Post Written By
Forbes | FEB 14, 2018
As the Founder and Chairman of XponentialWorks and Vice-Chairman Techniplas®, Chief Executive Officer Techniplas® Digital, Avi Reichental has spent a career foretelling the possibilities of exponential technologies.
CES is the world’s grandest stage for all sorts of electronics, and this year in Las Vegas, there was again no shortage of innovative smartphones, smart home terminals and other gadgets and gizmos. But it’s autonomous cars that continue to dominate our conversations on digital expansion and its wide-reaching implications, and the four-day trade show was proof of this, as it was awash with auto tech.
This year, you can argue that CES surpassed even the Frankfurt and Detroit Auto Shows as the most important automobile expo on earth. That’s because autonomous driving is about a lot more than getting you out of the driver’s seat and away from the steering wheel. The transformation of mobility is going to have a gigantic impact on both suburban and urban areas, thrusting new companies into the spotlight and relegating many traditional technologies to the realm of the obsolete.
Cars, once great feats of mechanics, have now evolved into great feats of electronics. And their future is fully automated: Cars now have the capability of parallel parking on their own, seeing and heeding oncoming traffic, predicting merge time and gauging accurate speed. They can sense light and darkness and adjust their high beams accordingly. They can turn themselves on without the need for an ignition key. As if fulfilling some futuristic fantasy, cars have become fully equipped mobile entertainment, navigation and communication systems on wheels.
The next and final step in this coup d’etat of automobile automation — cars that no longer need a human to steer or push the pedal to the metal — is near. So I wasn’t surprised to see that the automotive component of CES 2018 revolved around two central themes: 1) conversion of the automobile industry to a new spin of manual versus automatic and 2) the thrilling, game-changing disruption that we can anticipate when it comes to these new autonomous cars.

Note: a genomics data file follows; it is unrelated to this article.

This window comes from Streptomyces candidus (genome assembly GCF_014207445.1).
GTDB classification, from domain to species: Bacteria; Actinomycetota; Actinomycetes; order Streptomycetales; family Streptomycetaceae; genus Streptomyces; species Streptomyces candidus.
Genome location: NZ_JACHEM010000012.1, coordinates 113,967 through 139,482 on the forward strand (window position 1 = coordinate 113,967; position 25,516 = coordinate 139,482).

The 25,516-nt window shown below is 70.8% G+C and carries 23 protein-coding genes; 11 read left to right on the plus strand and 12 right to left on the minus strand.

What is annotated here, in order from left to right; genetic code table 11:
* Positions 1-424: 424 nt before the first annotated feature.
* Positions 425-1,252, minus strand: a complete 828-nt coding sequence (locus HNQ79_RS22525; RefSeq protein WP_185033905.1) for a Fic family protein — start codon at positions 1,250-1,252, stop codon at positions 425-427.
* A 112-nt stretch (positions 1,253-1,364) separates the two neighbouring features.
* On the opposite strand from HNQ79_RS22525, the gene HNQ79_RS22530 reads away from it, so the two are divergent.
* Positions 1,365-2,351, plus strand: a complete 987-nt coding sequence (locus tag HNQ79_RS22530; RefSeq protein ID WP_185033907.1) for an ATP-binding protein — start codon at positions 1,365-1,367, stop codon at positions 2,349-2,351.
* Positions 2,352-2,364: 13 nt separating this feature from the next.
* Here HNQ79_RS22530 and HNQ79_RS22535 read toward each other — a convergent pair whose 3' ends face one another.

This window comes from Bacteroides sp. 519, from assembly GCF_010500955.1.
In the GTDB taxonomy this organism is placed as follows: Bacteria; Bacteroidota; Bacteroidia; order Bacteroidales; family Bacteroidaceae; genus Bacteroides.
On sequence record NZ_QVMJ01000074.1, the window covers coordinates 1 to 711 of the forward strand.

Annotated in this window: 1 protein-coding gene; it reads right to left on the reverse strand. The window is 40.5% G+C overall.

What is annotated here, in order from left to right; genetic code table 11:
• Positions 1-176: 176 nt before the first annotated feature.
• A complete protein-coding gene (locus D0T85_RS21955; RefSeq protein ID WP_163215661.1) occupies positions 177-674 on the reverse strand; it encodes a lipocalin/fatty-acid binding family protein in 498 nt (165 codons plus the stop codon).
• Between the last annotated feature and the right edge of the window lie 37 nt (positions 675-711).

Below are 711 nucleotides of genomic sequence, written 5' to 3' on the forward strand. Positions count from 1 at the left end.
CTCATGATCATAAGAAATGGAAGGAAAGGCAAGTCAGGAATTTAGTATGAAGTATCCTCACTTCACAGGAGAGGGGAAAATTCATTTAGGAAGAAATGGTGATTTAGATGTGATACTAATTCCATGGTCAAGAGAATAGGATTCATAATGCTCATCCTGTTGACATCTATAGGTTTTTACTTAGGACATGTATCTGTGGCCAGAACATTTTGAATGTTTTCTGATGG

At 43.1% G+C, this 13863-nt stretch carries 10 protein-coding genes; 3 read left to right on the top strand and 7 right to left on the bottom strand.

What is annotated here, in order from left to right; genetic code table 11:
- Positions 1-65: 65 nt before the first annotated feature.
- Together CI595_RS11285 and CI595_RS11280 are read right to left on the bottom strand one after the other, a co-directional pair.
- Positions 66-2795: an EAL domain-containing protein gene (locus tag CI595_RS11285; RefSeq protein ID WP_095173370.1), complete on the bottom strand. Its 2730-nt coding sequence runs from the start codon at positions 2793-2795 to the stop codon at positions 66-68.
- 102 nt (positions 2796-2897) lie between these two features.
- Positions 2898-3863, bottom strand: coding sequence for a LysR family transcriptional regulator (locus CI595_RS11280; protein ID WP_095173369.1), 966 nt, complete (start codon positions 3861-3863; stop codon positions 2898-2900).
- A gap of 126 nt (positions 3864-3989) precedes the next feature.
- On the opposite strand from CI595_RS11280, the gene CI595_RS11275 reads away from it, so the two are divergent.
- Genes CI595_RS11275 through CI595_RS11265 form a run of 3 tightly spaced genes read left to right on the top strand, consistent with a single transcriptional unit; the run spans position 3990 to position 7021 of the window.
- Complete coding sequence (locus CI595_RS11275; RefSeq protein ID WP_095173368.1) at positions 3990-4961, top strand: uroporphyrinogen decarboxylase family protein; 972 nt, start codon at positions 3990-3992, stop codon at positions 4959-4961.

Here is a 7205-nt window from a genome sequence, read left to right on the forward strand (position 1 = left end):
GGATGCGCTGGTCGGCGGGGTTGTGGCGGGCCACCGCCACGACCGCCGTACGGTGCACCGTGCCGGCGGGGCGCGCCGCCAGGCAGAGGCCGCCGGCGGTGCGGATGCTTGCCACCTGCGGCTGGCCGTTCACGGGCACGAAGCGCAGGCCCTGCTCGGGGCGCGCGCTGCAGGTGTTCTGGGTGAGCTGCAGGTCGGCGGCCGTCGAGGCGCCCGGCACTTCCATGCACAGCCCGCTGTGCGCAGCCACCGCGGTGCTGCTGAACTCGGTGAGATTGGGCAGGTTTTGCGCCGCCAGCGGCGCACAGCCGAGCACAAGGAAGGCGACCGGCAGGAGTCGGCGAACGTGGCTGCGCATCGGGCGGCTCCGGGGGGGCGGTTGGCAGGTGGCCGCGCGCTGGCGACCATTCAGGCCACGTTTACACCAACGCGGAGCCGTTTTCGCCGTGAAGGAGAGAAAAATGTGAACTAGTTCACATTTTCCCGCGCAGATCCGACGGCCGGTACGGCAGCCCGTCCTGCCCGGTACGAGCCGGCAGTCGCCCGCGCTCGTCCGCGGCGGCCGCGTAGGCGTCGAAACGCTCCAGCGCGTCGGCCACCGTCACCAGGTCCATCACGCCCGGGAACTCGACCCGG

Now that CES has wrapped, there are a number of critical questions we should ask ourselves if we want to be prepared for this seismic shift. For those of us who work in the auto industry and understand the immense, omnipotent role that transport plays in the day-to-day life of every American, here is what we need to consider:
- When you no longer have to drive, how will you occupy your time? Which technologies will take advantage of this new and uncharted gap in American free time, and who will be the first to swoop in with innovations to help us best monopolize our newfound leisure?
- How will we design and optimize the physical space of a self-driving vehicle? If we’re not glued to the driver’s seat and instead have our own freedom of mobility and autonomy of design when it comes to the shape and size of our vehicles, what will we do with this choice? Will cars morph into a combination of work and leisure space? Will they still be outfitted with front-facing seats and a traditional design, or will they become hubs where other tasks of our daily life — cooking, emailing, grooming, relaxing — can be accomplished while on the go?
- As cars transition into entirely digital machines, what will the technology that powers them look like? How will traditional car companies (Toyota, Honda, Subaru, etc.) align themselves with global tech superpowers so that the choice of a car brand equates with the choice of a specific operating system?
- What will traditional car ownership look like in the future?If cars can drive themselves and we are no longer “drivers” ourselves, who will hold the title to each vehicle? If I don’t have to operate a car, then do I truly have to own it?
- What about shared rides?If we push this ownership line of thought further, then will the pay-per-ride model — already so deeply ingrained in our cities thanks to companies like Uber and Lyft — transition into the self-driving realm as well? Will self-driving cars be shared by us all or owned as individual property? Will autonomous driving lead to a revolution of shared mobility capsules as opposed to traditional cars? This year’s CES offered a number of conceptsfeaturing better ergonomics and all the productivity aspects that could help answer that question.
- Is the next generation of vehicle an iPhone on wheels?Dozens of companies are already hard at work preparing for the emergence of cognitively connected, haptic vehicles— ones that don’t just do the driving for their occupants but also offer a fully immersive experience tantamount to a touchscreen iPhone on wheels.
- How will we customize our self-driving cars?Vehicle customization once meant paint color, customized rims or specially equipped stereo and security systems. But that was then. Now customization will be driven by additive manufacturing. We can also expect a second generation of lightweight technology driven by 3-D printing, one which will spawn high-value yet low-volume modifications.
Of course, there were other amazing products on display at CES, but none that are nearly as disruptive and offer such far-reaching implications. For everyone who exited a taxi at the Las Vegas Convention Center or wrangled with hundreds of other cars to enter a parking garage and validate their parking, take note: The way we drive — and therefore the way we live — is poised to change dramatically.